Japanese American Historical Society moves to Balboa Park

Posted: February 15th, 2013 | Arts & Entertainment, Balboa Park, Communities, Featured, News | 1 Comment

Partnering with other park institutions, open house scheduled for Feb. 18

By Cynthia Robertson | SDUN Reporter

Balboa Park is blessed with yet another jewel in its crown of historical gems, with the recent arrival of the Japanese American Historical Society of San Diego (JAHSSD). The move from the organization’s former home in Kearny Mesa to within a shared space at the San Diego History Center was made possible in part by past president, Linda Canada.

Photographs like this, shown at “Allegiance: A San Diego Perspective,” are housed in the Historical Society archives. (Courtesy JAHSSD)

A historian of San Diego history with a particular interest in the early ethnic groups who settled in the city, Canada first met members of the JAHSSD in 1995, when they organized a special exhibition at the History Center, located at 1649 El Prado.

“I have had a long association with the San Diego History Center and knew they had some unused space,” Canada said.

It was a case of knowing the right people at the right time. Over the course of a year, Canada participated in discussions about possible ways that JAHSSD might share space at the History Center. Late last year, both organizations’ boards approved the space-sharing arrangement.

“Over the next few months we painted, cleaned carpets and built a storage cage for our artifacts,” Canada said.

These artifacts open a window on the little-known history of Japanese-Americans. The resources in the JAHSSD museum include 40 reel-to-reel tapes, 20 cassette tapes and three file drawers filled with transcripts. The transcripts are the result of a project from recorded interviews in the 1970s.

Other resources include documents, photographs, newsletters and activity records from many non-profit organizations in the San Diego Japanese-American community.

The photography collection alone is sure to attract visitors to the JAHSSD’s new location, with many pictures spanning from 1890 through 2008 that depict Japanese-Americans at work and showcasing the rich history in farming, fishing, commercial businesses and the military.

The collection also includes imagines that many have never seen before of the internment of  Japanese following the Pearl Harbor bombing in World War II, some on display at a recent History Center exhibit. Representatives said more than 16,000 people visited the exhibition “Allegiance: A San Diego Perspective” that ran in conjunction with the seven-week run of The Old Globe Theatre’s production of “Allegiance – An American Musical.”

The production and exhibit focused on the internment of Japanese-Americans during World War II, when families were forced into one of five United States internment camps, a topic that hit close to home for the JAHSSD.

Celebrating their 20th anniversary, the all-volunteer, 700-member nonprofit was initially formed by Japanese-Americans who lived in San Diego and who had been forced into similar camps.

In addition to the greater visibility for the organization at its new space, another significant benefit of the move to Balboa Park its proximity to other cultural organizations with whom it can partner, like The Old Globe.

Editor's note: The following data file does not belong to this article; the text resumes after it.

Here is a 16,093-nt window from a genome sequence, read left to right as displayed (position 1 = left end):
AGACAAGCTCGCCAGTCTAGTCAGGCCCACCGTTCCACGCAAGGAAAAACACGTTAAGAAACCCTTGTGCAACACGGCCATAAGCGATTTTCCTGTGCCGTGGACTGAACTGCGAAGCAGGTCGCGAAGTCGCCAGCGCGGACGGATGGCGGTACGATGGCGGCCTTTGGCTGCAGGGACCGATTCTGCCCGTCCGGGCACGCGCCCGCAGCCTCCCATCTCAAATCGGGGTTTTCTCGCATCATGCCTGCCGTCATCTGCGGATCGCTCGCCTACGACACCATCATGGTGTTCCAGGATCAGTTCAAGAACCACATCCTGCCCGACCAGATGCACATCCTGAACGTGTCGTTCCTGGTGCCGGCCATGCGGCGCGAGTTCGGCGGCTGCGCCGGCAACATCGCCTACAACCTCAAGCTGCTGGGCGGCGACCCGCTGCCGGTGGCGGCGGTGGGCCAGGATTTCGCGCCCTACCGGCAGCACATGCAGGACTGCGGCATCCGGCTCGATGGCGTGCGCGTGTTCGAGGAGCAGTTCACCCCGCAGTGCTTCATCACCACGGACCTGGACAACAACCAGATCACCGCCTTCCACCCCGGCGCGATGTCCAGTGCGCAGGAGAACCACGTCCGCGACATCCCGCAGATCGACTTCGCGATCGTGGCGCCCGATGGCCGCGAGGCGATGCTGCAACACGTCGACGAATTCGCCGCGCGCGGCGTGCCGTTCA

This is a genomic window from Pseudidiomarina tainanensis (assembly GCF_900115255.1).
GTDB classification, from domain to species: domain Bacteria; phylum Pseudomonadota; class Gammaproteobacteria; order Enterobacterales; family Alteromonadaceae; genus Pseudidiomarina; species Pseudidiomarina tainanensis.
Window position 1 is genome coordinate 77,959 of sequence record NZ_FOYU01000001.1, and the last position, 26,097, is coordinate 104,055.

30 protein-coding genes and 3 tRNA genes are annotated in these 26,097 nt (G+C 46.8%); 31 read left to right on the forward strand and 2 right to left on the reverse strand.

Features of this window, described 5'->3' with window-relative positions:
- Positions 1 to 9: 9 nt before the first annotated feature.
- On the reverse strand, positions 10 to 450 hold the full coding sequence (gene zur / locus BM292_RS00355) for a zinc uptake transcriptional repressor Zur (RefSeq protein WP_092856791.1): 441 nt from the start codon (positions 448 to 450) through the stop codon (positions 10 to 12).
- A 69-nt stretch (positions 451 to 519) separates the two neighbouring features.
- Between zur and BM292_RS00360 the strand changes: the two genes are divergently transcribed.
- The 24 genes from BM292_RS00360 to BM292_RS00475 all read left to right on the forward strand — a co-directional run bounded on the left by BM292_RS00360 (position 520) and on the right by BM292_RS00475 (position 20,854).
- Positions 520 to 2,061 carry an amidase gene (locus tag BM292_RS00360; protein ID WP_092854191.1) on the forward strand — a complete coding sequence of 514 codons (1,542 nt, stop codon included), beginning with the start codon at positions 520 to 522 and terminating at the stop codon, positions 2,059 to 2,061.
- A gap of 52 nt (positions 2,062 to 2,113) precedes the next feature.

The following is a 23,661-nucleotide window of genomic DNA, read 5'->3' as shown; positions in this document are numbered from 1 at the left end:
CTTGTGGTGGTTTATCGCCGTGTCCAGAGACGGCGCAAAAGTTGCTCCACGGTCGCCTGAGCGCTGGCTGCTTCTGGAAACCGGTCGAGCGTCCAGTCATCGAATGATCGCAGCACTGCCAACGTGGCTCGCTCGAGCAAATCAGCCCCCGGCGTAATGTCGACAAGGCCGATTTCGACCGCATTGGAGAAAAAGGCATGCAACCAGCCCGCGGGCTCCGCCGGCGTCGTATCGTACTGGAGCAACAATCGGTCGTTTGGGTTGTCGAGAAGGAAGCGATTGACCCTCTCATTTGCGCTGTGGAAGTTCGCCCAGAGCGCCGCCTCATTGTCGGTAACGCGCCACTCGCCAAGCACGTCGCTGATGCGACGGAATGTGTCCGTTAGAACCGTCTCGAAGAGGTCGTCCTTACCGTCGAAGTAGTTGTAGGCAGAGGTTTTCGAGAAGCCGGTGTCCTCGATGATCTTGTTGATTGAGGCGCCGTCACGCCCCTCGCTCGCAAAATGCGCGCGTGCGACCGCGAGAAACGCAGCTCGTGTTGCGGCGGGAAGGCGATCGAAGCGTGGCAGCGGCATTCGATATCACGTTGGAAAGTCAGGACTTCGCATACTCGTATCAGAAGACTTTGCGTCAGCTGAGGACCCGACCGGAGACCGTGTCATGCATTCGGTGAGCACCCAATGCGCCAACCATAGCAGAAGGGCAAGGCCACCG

“For example, we are already working with the Japanese Friendship Garden on an exhibition in March through May, and with the Veterans Museum and Memorial Center on an event acknowledging the role of Japanese-Americans in World War II and the Korean conflict,” Canada said.

Canada said volunteers are welcome to get involved, as the organization also has an active speakers group that visit schools, churches and libraries.

Mitsuko Kawamoto, whose family experienced first-hand the prejudice during World War II, spoke recently at a San Diego branch library. She explained that in 1942, a wave of suspicion rolled out from the U.S. government toward people of Japanese descent living in the U.S. At the time, President Franklin Roosevelt released Executive Order #9066, demanding encampment of the Japanese-Americans living in the U.S.

“[All] because we looked like the enemy,” Kawamoto said.

Kawamoto said she was 7 years old when people showed up to order her family to leave all their things behind. She said she remembers that her mother had to put most of their belongings in a big barrel.

Saying she is “delighted with the excitement and enthusiasm” of History Center staff in the move, Canada and the JAHSSD have additional plans to help spread the word of the new location. The organization will be hosting an open house on Monday, Feb. 18 from 5 – 7 p.m.

Additionally, they will be branching out to Chula Vista, Calif. by opening an exhibit titled “This Land is Your Land, this Land is My Land: Japanese-Americans in Chula Vista” on June 7. The exhibit, which will run through May 31, 2013, will be on display at the Chula Vista Heritage Museum.

For the open house event on Feb. 18, please RSVP by leaving a message with the number of people in your party at 619-338-8181 or by email to For more information about the entire museum, including the Chula Vista exhibit, visit

One Comments

  1. Judy Swink says:

    What great news! This is a perfect partnership for the historical society and the new JAHSSD. Even better, there already is an additional exhibit to be on display in Chula Vista. I look forward to visiting.

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